All The Pancit Recipes You Can Make

IMAGE Roselle Miranda

Italian pasta may have a foothold in our hearts as one of our favorite kinds of food. There is something definitely addictive and appetizing about pasta recipes that make these dishes so universally loved. Whether you are a fan of the simple pasta dishes that are tossed with a few ingredients to the complex-flavored pasta sauces that need hours to simmer to develop the flavors you love, pasta is a dish that you can find in many cultures, not just in Italy. 

Locally, our version of the pasta is the pancit. Just like Italian pasta, our pancit varies in thicknesses and can be made from other ingredients other than the usual egg and wheat flour. Pancit canton may be the most common kind of pancit that you know but there are also a few others that are just as common. These include: 

  • pancit bihon
  • pancit sotanghon
  • pancit palabok 

The different kinds of pancit are just varied as the region that it's found in. Adobo recipes are just as varied from one region of the country as another, and this is true for pancit recipes as well. There are some pancit kinds that are just as common in one area that it's the norm. For the outsiders, it's the unique version that they just have to sample with their own taste buds! 


Whether you're looking to make these pancit recipes for a special occasion or just need a simple yet flavorful meal to satisfy a craving, you can find pancit to be a staple all around the country. 

If you want to sample pancit recipes, you need to know about the different kinds you can find. Here are pancit recipes you need to know about: 

Photo by Majoy Siason
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1 Pancit Canton Recipes

The pancit canton is probably the most common kind of Asian stir-fried noodle dish in the country. It's an egg noodle and it can come fresh as well as dry. The dish is super flavorful and loaded with all the ingredients that make it into the classic noodle dish.

Try it with the classic pork and veggie ingredients or try it with the unique toppings that make it more appetizing. You can even enjoy it with just vegetables providing the umami or make it more familiar tossed with your favorite ulam dish. 

Photo by Riell Santos

2 Pancit Bihon Recipes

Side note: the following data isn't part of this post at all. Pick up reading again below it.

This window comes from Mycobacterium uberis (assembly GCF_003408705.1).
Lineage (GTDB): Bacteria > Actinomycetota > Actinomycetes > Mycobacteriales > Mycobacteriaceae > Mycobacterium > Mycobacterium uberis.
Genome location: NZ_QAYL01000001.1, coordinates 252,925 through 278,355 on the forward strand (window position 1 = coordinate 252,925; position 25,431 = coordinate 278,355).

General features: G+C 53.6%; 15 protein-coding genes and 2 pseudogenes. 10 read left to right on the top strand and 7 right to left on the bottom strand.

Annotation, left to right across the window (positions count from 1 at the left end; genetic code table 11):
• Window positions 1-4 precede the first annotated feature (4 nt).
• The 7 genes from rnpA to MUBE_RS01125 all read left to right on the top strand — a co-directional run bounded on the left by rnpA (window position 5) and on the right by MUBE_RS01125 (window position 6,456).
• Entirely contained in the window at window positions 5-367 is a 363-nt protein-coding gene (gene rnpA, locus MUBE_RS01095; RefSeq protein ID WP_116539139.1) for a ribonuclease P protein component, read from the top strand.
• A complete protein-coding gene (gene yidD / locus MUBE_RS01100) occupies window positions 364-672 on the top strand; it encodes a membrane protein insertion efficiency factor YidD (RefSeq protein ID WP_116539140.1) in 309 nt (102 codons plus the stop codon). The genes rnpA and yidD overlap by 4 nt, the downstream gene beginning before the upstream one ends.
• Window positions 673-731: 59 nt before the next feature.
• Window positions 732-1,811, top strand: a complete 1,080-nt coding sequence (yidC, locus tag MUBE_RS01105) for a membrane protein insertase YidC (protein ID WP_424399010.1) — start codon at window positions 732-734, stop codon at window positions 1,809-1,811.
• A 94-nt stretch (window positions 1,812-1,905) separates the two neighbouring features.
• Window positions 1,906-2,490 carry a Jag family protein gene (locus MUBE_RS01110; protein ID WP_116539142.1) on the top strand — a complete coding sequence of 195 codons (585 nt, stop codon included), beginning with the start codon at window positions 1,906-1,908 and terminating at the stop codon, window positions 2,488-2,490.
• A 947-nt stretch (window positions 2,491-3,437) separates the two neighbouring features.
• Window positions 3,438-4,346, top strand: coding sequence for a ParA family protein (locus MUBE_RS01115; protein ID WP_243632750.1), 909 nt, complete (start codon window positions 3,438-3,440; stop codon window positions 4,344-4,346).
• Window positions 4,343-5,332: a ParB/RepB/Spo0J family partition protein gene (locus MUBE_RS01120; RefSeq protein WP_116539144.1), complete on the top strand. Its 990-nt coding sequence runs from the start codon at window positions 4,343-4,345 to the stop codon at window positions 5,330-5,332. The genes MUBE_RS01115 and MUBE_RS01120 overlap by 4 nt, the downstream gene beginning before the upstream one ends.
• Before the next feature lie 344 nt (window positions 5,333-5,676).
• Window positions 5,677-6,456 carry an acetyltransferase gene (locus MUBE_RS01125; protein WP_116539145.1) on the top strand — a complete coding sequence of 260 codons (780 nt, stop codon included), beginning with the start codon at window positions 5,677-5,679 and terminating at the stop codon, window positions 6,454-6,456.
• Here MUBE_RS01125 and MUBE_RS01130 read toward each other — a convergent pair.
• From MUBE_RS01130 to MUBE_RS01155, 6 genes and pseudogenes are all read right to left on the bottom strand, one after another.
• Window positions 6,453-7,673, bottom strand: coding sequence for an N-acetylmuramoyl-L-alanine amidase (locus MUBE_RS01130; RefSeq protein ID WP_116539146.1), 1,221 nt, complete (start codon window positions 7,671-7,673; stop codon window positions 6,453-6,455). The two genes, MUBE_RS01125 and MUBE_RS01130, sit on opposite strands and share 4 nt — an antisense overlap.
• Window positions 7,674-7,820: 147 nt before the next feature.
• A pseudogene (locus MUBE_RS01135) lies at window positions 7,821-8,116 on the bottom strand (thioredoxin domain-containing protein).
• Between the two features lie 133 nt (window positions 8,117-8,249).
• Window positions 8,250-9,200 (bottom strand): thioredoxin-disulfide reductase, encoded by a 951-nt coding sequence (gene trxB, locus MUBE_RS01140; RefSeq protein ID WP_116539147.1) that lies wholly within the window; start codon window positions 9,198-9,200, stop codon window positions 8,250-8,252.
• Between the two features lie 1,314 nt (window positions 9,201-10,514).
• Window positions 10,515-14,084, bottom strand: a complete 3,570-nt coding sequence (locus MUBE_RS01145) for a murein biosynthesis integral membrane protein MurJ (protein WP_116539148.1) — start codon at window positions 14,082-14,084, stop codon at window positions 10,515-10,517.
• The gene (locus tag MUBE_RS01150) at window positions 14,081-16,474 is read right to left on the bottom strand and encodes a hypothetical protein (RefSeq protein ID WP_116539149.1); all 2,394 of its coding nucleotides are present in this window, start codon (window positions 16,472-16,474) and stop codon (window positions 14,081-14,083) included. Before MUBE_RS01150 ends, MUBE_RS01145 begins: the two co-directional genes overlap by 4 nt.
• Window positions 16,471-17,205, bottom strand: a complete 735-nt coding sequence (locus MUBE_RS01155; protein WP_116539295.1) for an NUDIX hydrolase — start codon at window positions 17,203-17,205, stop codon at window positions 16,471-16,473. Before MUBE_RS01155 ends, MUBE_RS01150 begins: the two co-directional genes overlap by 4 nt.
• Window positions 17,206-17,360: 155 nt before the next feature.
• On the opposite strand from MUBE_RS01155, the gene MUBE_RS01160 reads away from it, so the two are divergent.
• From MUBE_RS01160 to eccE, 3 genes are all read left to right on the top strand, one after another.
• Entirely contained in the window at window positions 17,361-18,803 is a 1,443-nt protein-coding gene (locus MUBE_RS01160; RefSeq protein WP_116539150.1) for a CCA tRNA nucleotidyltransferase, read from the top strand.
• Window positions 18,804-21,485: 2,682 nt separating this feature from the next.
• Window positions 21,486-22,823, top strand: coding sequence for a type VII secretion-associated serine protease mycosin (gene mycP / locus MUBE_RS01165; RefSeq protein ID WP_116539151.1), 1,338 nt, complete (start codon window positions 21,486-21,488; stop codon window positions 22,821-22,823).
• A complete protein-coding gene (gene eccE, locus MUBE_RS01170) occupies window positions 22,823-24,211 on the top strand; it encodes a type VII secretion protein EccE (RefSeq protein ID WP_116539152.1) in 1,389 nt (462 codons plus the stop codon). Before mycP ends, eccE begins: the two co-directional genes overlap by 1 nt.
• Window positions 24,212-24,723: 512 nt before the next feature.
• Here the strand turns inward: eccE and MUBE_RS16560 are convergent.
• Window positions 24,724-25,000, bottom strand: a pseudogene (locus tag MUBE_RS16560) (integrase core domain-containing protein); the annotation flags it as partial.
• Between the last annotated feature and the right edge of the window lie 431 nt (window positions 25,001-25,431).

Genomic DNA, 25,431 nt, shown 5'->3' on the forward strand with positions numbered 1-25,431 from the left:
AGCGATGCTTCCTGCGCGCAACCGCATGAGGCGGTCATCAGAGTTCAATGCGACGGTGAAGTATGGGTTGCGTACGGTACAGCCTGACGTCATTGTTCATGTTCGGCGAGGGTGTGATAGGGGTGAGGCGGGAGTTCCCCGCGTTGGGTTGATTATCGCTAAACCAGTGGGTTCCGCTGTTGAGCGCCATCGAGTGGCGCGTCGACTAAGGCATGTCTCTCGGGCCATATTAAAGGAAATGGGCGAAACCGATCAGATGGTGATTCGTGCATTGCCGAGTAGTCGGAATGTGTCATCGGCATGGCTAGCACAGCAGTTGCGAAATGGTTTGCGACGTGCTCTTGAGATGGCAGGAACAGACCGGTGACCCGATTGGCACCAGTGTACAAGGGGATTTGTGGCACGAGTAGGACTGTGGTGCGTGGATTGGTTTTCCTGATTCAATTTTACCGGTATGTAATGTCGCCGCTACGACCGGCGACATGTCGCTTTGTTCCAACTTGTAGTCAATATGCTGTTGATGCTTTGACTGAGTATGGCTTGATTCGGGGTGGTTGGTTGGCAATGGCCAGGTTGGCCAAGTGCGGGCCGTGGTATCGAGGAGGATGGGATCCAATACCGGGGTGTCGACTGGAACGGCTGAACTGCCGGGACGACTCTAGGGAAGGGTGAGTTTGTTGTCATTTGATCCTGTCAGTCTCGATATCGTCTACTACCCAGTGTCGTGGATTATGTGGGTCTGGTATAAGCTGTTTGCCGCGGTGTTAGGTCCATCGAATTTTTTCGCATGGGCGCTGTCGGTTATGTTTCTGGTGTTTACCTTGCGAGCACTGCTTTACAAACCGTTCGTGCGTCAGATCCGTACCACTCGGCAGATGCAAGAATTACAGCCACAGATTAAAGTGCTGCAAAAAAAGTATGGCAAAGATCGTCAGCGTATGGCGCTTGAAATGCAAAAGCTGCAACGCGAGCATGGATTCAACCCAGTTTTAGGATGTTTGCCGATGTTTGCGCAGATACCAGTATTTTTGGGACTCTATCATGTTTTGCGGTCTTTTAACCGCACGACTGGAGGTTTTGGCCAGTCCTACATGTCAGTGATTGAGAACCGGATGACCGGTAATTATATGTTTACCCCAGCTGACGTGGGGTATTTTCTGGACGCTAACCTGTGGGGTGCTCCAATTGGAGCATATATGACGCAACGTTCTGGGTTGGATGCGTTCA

Bihon can be the perfect substitute for a meal with rice. What makes pancit bihon a substitute is that it's a rice noodle. Just like the canton, this noodle dish is easy to make with easy-to-find ingredients. This makes it applicable to be tossed with any number of ulam flavors. The usual flavorings are courtesy of the meaty stock or broth that is absorbed by the noodles that soften it but it can also be a unique sauce that you introduce to it. 

Try the unique squid ink version to see how unique and ultra-modern the humble bihon can be. 

Photo by At Maculangan

Pancit Sotanghon Recipe 

Sotanghon are also known as cellophane or glass noodles because of the transparent quality of the silky noodles once cooked. It looks like bihon but unlike bihon, it's not made of rice. It's commonly made with either cornstarch or mung bean (monggo) flour. This is what gives these noodles the ability to swim in soupy dishes without turning into mush that is common with noodles made with wheat flour.

Let the soup be part of the overall dish. It's fantastic in a peppery chicken soup or feel free to get creative with the noodles by adding it to soupy beef dishes. 

Photo by Riell Santos

4 Pancit Palabok and Malabon Recipes 

The palabok and the Malabon version of the pancit are unique recipes that are also quite similar to each other. Both are made with a sauce that's tinged orange from the atsuete or annatto oil. The sauce of the palabok that coats the thin noodles is a delicious combination of shrimp, ground pork, and squid. It is common to see this topped with even more flavorful ingredients. This makes it perfect for parties! 

The Malabon is similar to the palabok but the big difference is the pancit bihon noodles are made thicker than normal. The sauce is similar to that of the pancit palabok too but is made even richer with crab fat or aligue. Try both versions and see if you prefer one over the other (or both!). 


Thinking about what to cook next? Join our Facebook group, Yummy Pinoy Cooking Club, to get more recipe ideas, share your own dishes, and find out what the rest of the community are making and eating!

Got your own version of the classic dishes? Pa-share naman! Get your recipe published on by submitting your recipe here.

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